Financial assets are merely claims on future earnings, paid for using regular payments (debt) or uncertain but variable payments (stocks). If the total income of any economy is itself dependent on the generation of debt and its refinancing, then any solution will have to focus on the reorientation of that economy towards income generation. This is still missing in the US, not to mention Europe where all focus remains on how much further exports will fall...Meanwhile, developing countries like China and Brazil are wasting precious resources supporting what cannot be ultimately sustained; namely the continued holdings of US Treasuries and European government bonds. Reducing their holdings of these assets in favor of physical commodities or capital means of production is what they need to do; in turn sparking domestic consumption...Taking a gradualist approach to a crisis that deserves greater immediate attention simply leaves the balance of negotiating power with the deadbeats in Washington and Paris rather than the savers in Beijing...Till Debt Do Us Part, Chan Akya, Asia Times, 6/1/2009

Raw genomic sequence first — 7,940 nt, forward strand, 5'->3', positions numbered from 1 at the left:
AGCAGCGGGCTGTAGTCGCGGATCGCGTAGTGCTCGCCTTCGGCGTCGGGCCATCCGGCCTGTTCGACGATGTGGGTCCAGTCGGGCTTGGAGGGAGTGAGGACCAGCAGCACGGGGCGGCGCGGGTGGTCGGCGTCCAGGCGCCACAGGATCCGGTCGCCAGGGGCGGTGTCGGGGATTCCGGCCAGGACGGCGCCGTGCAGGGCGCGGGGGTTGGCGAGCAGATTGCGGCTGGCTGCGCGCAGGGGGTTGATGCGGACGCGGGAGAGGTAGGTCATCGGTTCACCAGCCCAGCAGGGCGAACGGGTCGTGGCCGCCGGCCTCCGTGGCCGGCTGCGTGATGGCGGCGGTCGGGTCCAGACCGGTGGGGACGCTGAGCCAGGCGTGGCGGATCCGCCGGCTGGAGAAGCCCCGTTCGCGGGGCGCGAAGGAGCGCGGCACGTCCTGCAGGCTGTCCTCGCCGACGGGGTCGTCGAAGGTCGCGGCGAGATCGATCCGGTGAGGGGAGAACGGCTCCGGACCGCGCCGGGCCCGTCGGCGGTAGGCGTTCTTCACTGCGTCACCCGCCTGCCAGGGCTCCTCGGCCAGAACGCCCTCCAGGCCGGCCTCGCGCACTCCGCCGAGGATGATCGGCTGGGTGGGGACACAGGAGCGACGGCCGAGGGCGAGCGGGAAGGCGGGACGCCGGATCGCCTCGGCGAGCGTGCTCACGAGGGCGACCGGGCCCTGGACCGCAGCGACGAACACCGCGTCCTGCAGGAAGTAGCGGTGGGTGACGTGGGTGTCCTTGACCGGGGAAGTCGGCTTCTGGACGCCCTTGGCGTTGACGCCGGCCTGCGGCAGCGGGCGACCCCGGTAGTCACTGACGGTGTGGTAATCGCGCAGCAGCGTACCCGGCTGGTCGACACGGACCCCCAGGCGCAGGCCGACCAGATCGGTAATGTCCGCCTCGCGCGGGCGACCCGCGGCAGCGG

It's a pleasure to read a writer like Chan Akya, who refuses to mince words, who doesn't gasp about hope and change except insofar that he hopes Europeans and Americans will wake up and start earning their way, and paying back their debt.
Those used to be considered hard, unshakable values in Germany, France, England, and America. This might be why when beggars banquets are held, the host is Chinese and the waiter is the current occupant of the White House.